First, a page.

More than 100 million gallons of liquid high-level waste are stored in buried tanks in Washington, South Carolina, and Idaho.
More than 100 million gallons of liquid high-level waste are stored in buried tanks in Washington, South Carolina, and Idaho.

High-level waste was produced by the US nuclear weapons complex at the Hanford Reservation (WA), the Savannah River Site (SC), and the Idaho National Laboratory (INL). There is also high-level waste at West Valley (NY) that was produced in a commercial reprocessing facility. Much of INL’s high-level waste has been calcined, or dried, and is stored in large, above ground stainless steel bins. Some, however, is still a liquid and is stored in buried tanks.

Safely managing high-level waste – let alone disposing of it — has proven to be one of the Department of Energy’s most difficult jobs, one it has not always performed very well. For years, DOE has tried to change the definition of high-level waste so it can take shortcuts in how it is handled and disposed. The Trump administration DOE has now launched another all-out effort to fundamentally alter more than 50 years of national consensus on how high-level waste — the most toxic, radioactive, and dangerous waste in the world — is managed and ultimately disposed in geologic repositories.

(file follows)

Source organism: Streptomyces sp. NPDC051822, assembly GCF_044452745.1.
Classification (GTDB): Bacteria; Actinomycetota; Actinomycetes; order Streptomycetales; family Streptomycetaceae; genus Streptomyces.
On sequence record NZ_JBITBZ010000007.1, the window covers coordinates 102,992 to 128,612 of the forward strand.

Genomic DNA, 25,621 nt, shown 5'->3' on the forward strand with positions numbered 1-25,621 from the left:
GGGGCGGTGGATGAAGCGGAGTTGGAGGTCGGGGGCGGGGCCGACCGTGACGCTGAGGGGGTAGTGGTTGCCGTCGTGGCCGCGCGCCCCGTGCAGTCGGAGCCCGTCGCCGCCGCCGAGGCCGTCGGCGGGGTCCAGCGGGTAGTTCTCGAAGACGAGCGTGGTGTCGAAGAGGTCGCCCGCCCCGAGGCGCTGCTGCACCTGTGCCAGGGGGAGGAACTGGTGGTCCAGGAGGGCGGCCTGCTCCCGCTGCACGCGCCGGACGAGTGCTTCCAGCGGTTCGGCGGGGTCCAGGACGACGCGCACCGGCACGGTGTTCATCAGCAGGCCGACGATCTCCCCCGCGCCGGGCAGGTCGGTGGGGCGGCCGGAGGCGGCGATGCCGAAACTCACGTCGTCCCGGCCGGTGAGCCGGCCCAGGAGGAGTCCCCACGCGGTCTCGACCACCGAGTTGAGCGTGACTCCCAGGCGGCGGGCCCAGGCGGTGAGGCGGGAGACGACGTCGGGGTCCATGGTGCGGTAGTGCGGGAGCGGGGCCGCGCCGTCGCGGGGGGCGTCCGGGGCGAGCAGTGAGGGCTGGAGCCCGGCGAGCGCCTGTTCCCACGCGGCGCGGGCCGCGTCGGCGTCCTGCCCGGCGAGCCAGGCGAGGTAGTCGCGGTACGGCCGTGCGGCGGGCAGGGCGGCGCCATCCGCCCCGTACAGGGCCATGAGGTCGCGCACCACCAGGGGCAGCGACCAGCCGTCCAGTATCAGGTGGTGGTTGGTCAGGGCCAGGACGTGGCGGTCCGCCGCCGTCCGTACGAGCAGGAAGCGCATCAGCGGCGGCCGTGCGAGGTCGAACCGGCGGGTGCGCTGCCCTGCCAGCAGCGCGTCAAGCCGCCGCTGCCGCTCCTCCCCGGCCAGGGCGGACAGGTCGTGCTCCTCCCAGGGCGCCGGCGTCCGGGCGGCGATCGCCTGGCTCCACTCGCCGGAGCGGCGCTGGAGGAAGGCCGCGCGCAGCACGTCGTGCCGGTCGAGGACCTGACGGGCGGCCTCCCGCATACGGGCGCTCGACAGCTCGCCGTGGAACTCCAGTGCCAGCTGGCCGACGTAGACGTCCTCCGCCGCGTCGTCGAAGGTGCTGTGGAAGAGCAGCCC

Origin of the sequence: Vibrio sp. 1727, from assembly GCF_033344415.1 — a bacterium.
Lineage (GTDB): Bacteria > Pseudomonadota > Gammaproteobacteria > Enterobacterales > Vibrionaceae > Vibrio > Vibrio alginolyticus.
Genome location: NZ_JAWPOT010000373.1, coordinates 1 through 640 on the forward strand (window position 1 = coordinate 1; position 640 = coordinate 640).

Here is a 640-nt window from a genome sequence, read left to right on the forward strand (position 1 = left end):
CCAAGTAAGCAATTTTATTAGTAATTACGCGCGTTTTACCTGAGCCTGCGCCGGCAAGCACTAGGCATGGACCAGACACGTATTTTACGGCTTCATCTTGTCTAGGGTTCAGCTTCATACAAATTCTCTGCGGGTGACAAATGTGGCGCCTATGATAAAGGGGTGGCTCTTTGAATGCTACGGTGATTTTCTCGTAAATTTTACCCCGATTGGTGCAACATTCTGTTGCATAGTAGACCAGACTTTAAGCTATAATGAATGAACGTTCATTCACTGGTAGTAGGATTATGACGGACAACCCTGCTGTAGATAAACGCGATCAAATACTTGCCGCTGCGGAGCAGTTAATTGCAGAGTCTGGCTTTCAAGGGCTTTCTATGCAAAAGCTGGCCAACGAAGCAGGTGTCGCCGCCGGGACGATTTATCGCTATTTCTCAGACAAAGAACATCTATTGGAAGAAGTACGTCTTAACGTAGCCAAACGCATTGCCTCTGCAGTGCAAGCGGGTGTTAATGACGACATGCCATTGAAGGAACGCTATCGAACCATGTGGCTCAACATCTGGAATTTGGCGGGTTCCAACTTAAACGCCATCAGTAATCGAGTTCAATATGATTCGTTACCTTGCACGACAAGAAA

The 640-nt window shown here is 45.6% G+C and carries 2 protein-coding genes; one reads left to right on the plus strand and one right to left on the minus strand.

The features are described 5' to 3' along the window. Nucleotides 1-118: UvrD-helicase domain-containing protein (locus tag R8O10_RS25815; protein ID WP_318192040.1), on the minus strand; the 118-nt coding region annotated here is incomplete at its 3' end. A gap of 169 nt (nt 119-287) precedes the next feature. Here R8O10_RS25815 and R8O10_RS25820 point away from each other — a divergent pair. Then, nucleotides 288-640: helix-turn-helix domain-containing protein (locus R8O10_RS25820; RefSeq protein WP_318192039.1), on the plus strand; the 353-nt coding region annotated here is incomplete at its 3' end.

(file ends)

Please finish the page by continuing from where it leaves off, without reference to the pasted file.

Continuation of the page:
DOE wants to “reinterpret” high-level waste so it can be abandoned in place or be put in shallow land burial. To move the goalposts in this way would endanger current and future generations who live near high-level waste sites in Washington, Idaho, and South Carolina or who live near sites that might be chosen, illegally, for high-level waste disposal, including the Waste Isolation Pilot Plant (NM).